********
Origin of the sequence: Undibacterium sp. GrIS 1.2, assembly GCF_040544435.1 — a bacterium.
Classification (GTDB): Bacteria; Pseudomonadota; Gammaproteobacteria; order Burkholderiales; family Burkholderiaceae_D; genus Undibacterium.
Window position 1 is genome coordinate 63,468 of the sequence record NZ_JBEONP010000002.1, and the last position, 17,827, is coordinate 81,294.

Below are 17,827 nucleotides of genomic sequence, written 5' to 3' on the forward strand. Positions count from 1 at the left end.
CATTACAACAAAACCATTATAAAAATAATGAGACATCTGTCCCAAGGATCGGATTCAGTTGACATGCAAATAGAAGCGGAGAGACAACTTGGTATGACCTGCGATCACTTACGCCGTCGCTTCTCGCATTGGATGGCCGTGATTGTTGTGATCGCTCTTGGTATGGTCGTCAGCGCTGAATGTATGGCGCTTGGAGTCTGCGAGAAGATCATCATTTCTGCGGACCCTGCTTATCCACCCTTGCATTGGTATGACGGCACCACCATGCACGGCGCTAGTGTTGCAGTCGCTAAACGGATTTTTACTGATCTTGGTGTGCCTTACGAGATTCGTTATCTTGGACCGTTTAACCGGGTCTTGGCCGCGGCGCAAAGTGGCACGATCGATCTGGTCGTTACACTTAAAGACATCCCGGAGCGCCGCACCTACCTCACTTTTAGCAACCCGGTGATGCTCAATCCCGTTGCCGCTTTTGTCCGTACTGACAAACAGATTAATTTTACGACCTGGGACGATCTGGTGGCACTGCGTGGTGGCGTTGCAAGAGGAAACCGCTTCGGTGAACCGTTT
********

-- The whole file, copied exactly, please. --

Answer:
Origin of the sequence: Undibacterium sp. GrIS 1.2, assembly GCF_040544435.1 — a bacterium.
Classification (GTDB): Bacteria; Pseudomonadota; Gammaproteobacteria; order Burkholderiales; family Burkholderiaceae_D; genus Undibacterium.
Window position 1 is genome coordinate 63,468 of the sequence record NZ_JBEONP010000002.1, and the last position, 17,827, is coordinate 81,294.

Below are 17,827 nucleotides of genomic sequence, written 5' to 3' on the forward strand. Positions count from 1 at the left end.
CATTACAACAAAACCATTATAAAAATAATGAGACATCTGTCCCAAGGATCGGATTCAGTTGACATGCAAATAGAAGCGGAGAGACAACTTGGTATGACCTGCGATCACTTACGCCGTCGCTTCTCGCATTGGATGGCCGTGATTGTTGTGATCGCTCTTGGTATGGTCGTCAGCGCTGAATGTATGGCGCTTGGAGTCTGCGAGAAGATCATCATTTCTGCGGACCCTGCTTATCCACCCTTGCATTGGTATGACGGCACCACCATGCACGGCGCTAGTGTTGCAGTCGCTAAACGGATTTTTACTGATCTTGGTGTGCCTTACGAGATTCGTTATCTTGGACCGTTTAACCGGGTCTTGGCCGCGGCGCAAAGTGGCACGATCGATCTGGTCGTTACACTTAAAGACATCCCGGAGCGCCGCACCTACCTCACTTTTAGCAACCCGGTGATGCTCAATCCCGTTGCCGCTTTTGTCCGTACTGACAAACAGATTAATTTTACGACCTGGGACGATCTGGTGGCACTGCGTGGTGGCGTTGCAAGAGGAAACCGCTTCGGTGAACCGTTT